After it had aged the proper amount of time, the family prepared to do the rest of the butchering job – cutting this cow carcass up into freezer-sized pieces. We decided on a day to do it, and when that day came mom cleared off the kitchen table, covered it with a huge sheet of plastic, pulled out her newly sharpened knives, and set up a hand grinder that she had acquired (probably at an auction or a yard sale somewhere) on one of the counters.
Meanwhile, dad was out in the garage quartering the cow.
“Here he comes! Someone open the door!”
One of us yanked the front door open and dad, breathing heavily, stepped inside. He had a quarter of a cow slung over his shoulder. He heaved it onto the kitchen table, where it made the most tremendous noise and bounced a little as it landed. Then he stepped back and looked at mom.
Now what, indeed.
Dad went back out to the garage for the sawzall, mom restudied a few of the charts in her book, and the cutting began.
Within an hour or so, the table and counters were strewn with hunks of beef, bones, meat and bone “dust” from the cuts made by the sawzall, and various knives, packaging materials, bowls, buckets, etc. We hacked our way through the first quarter and dad brought in the next one.
At this time, my sister and I were both taking violin lessons from a music teacher who lived in the next town over. He came to our house one day a week, and taught us right there. He was a Russian who had emigrated to the states several years back, a very talented violinist who perfectly fit the sterotype of a classical musician. He had soft, uncalloused hands, an accent, black hair that often looked very Beethoven-ish, and the air of someone who invested much of their time and effort into music, the arts, and other “finer things” in life.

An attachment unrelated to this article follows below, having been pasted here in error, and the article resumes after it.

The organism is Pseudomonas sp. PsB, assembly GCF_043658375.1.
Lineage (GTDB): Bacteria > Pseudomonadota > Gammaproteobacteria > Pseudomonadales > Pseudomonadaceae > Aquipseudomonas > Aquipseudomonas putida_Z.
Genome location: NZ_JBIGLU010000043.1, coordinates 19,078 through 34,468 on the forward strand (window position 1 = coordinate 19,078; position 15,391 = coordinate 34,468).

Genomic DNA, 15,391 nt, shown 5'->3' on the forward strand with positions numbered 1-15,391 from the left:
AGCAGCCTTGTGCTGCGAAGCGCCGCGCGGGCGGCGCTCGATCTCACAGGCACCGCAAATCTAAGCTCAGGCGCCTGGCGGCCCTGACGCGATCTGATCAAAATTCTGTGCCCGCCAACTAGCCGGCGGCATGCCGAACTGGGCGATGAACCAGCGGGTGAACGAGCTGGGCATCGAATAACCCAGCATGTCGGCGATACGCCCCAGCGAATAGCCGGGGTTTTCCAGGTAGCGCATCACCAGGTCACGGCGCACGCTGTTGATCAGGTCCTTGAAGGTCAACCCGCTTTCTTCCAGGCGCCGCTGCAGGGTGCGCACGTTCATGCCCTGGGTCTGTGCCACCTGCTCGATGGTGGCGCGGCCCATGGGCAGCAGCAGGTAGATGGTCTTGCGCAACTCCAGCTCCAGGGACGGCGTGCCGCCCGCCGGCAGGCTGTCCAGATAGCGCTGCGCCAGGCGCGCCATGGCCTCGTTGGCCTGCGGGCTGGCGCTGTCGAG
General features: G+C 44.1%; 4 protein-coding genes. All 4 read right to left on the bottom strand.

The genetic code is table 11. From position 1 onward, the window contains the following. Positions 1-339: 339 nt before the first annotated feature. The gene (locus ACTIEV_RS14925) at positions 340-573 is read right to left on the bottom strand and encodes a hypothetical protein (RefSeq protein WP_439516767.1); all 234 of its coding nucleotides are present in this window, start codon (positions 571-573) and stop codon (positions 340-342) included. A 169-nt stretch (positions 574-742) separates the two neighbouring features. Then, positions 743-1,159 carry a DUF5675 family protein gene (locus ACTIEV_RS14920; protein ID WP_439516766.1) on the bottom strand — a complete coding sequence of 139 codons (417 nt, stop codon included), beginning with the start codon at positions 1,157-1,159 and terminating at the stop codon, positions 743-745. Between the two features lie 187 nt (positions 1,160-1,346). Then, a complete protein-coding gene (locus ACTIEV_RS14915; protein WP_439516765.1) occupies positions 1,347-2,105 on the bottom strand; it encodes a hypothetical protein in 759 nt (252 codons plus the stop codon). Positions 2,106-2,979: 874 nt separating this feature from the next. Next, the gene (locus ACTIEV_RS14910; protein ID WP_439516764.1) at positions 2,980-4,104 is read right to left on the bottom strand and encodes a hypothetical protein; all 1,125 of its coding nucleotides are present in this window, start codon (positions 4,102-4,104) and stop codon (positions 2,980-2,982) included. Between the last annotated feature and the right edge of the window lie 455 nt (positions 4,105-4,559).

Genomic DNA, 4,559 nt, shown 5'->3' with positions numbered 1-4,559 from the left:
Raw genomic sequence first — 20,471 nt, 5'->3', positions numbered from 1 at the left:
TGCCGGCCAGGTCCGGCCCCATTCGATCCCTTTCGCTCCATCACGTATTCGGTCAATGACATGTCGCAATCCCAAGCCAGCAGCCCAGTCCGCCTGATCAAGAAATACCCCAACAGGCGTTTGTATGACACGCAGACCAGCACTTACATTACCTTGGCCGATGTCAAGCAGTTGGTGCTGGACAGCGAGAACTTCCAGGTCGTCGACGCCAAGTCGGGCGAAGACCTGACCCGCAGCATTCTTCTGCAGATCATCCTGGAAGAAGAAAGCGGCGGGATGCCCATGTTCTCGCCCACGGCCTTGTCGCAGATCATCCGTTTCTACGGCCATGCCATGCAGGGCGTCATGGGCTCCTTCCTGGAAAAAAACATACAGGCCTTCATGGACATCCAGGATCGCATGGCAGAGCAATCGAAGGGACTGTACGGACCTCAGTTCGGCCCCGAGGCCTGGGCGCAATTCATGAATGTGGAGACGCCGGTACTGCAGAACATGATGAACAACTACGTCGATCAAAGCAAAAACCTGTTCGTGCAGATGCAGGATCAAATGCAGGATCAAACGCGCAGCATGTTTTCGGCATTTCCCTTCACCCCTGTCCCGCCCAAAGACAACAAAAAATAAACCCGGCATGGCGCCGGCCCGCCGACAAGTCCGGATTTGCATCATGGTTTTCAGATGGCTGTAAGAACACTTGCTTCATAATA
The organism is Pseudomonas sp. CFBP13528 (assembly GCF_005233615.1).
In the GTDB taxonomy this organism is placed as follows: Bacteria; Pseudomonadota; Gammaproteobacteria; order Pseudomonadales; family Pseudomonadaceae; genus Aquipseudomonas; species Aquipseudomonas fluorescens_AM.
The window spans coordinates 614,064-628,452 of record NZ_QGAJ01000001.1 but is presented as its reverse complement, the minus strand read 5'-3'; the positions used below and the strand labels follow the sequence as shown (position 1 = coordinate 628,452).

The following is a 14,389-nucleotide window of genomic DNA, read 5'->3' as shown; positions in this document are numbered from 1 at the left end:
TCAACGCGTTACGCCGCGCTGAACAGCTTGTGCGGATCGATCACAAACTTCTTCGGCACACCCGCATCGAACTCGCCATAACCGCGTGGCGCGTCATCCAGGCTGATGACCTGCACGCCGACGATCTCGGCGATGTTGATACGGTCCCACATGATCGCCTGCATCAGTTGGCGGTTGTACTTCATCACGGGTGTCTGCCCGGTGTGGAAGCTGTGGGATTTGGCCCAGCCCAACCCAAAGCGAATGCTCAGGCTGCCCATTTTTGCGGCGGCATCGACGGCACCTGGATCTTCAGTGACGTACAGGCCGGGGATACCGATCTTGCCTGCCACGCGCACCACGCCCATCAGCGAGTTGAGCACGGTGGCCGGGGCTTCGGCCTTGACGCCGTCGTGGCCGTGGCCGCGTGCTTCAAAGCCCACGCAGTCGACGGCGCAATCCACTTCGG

Well, you guessed it. Or cow cutting up day also happened to be our violin lesson day.
Mr. M walked in to pieces of beef strewn all over the kitchen, my dad with a sawzall in his hands, cutting up the remains of a cow, and the rest of us hacking with various sized knives at various sized hunks of meat.
My mom, rarely daunted by anything, just looked at him, smiled, and said “lessons are upstairs today.”
My sister and I gathered our instruments and the music stand and led our gaping violin teacher upstairs.
By the time lessons were over, the butchering was nearly finished. At the beginning of the process, mom tried to figure out which parts were supposed to be certain roasts or steaks. By the end it was more and more “here’s another hunk of meat!” that got tossed into the bucket to be ground up for hamburg.
The meat was finally all in the freezer, the kitchen cleaned up, and we were all exhausted, hungry, tired, and sure of only one thing: we did NOT want beef for supper.
Years have passed since the home butchering experiences, and these days we are fortunate enough to have a butcher who lives just down the street from us. He kills and cuts up our cows when we need them butchered, and my dad works on his equipment when he needs help. It works out quite well.
I don’t think any of us miss cutting up cows on the kitchen table. As great a story as it makes, it’s still not an experience we’re keen to repeat anytime soon.
However, it’s also not an experience any of us will forget anytime soon.
(Those sawzall scars in the kitchen table wouldn’t let us forget, even if we wanted to!)